Swedish musician Rafn has been involved in no shortage of bands through his musical journey, from Abysmal Silence through Endless Woods and even with a bit of Sodomizing Christ going down. Hermóðr along with Mist and Deadlife seem to be his current on-going musical outlets and to say that he has a certain prolific flair would not be an understatement. Hermóðr is ‘The Brave’ of Norse myths and Skaldic poetry apparently and Hädanfärd means ‘Parting.’ For anything else on the narrative you can search yourself but musically olden traditions, spiritual nature and the emotions that go with it are summed up brilliantly and this is an album that is definitely going to take you back to bygone times and legends of old. It is not my first encounter with Rafn and Hermóðr and indeed on covering a reissue of first album Vinter (originally released in 2014) I observed it as being “perfect listening for hibernation and locking out the world rattling around outside for those of us in built up areas.” In a way this is too but as the gorgeous artwork and illustrations within the booklet suggest it would be perfect to listen to in the solitude of a mighty forest. With those in short supply around these parts it was on the stereo this went.
Although I have seemingly missed four albums and an absolute slew of EP’s, compilations, splits and various other releases from Hermóðr I was instantly transported to his world and found it a very comfortable place to be in. You can almost smell the scent of pine exuding from this release and don’t have the added trauma or being bitten to death by mosquitos or eaten by angry bears as you are pitched into the leafy glades within. Track titles talk of old forests, silence, fall and frozen rivers when translated and this is exactly where you find yourself as the music unfolds. Nothing is particularly hurried but there is a massive sense of isolation and barren places untouched for years conveyed within the depressive sounds here. Musically it could be said to plod but it does so in such a fashion that you are welcomed into its arms and gorgeously smothered. The melodies that Rafn conjures seem somewhat simplistic but work in a fashion that can only be described as hypnotic and wondrous. For those who love the repetitive nature of Burzum, early Drudkh, Austere and the likes of Vardan (who I have not heard from in far too long) this will be pure mournful poetry. Cadaverous but somewhat restrained vocals seep through the trees into these lush melodies giving them a tinge of sorrow and despair rather than unfettered anger. One gets the sense that although maybe lonely the wanderer of these lands is quite content with his lot. Occasional folky motifs and even a sense of quests full of bravado are also found amidst this great Northern Wilderness and there is a sense of majesty that is reminiscent of artists such as Summoning within its realms. At other times you are just left to relax contently and gaze into the wide beyond as things drift gently by.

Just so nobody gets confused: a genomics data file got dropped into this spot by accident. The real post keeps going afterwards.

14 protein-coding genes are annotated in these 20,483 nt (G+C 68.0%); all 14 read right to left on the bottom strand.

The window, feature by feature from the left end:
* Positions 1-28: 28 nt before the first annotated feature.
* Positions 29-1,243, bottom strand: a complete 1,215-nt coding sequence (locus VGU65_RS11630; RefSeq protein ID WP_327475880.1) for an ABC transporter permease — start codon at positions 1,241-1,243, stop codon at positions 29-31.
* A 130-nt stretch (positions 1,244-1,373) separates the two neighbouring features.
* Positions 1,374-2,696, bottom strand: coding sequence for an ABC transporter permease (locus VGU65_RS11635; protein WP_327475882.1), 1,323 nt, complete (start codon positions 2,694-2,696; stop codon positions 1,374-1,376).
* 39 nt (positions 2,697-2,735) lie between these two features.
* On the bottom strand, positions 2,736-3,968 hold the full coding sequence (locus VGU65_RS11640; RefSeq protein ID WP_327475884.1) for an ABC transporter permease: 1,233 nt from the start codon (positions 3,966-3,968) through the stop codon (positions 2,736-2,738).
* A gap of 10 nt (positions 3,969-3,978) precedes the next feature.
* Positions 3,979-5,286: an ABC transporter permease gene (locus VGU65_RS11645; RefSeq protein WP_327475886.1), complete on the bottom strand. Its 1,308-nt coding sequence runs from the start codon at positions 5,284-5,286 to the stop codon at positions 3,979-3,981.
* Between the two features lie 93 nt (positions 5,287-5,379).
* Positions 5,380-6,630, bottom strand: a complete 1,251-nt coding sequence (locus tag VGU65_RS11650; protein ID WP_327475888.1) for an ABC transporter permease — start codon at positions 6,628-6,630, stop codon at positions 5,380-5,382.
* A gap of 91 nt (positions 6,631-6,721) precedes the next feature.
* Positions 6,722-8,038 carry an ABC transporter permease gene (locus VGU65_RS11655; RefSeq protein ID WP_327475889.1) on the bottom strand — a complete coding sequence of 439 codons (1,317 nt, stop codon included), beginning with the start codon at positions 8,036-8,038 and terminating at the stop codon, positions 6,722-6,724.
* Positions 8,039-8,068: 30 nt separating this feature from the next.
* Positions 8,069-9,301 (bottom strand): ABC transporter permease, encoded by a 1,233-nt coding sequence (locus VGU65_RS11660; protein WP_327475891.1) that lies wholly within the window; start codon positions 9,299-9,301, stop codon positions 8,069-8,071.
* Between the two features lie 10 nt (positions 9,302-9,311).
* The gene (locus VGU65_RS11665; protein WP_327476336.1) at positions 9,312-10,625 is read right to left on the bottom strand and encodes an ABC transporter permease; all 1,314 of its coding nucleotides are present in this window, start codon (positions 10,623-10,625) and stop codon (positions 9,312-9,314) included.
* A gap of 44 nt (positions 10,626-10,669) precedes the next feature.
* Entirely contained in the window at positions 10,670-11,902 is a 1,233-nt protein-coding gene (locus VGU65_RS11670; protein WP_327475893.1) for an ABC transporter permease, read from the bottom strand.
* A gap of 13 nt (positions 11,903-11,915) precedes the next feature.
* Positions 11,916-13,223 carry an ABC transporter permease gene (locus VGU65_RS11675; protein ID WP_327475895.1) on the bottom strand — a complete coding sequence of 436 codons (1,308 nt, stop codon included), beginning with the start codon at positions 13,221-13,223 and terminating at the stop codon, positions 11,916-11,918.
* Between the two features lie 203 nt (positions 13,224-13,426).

The nocturnal chimes of Midnatt illustrate the muse at his creative peak perhaps. Like a hermit with nothing but the distant baying of wolves his music takes form but it speaks for itself and there is no need for samples of anything lurking outside. Very short instrumental piece Havsdimma is a cold synth piece that literally chills the bones as it looks at the stars filling the sky and at first it didn’t quite make sense but as it comes straight after a track translating as Midnight it really does in the sense you are maybe following a journey with the composer. Although you might not expect much in the way of surprises from an album such as this there is a big one on ‘Under frusen älv’ due to additional vocals courtesy of Nordic folk singer, songwriter Helga, another artist whose work is definitely worth seeking out.
I really liked this album on first spin and it is definitely a step up from the first album in quality and composition. I have a back catalogue here to fully explore myself but if you like honest evocative and atmospheric blackness this is a perfect starting point to embrace the great outdoors and places untouched by the modern world.
(8/10 Pete Woods)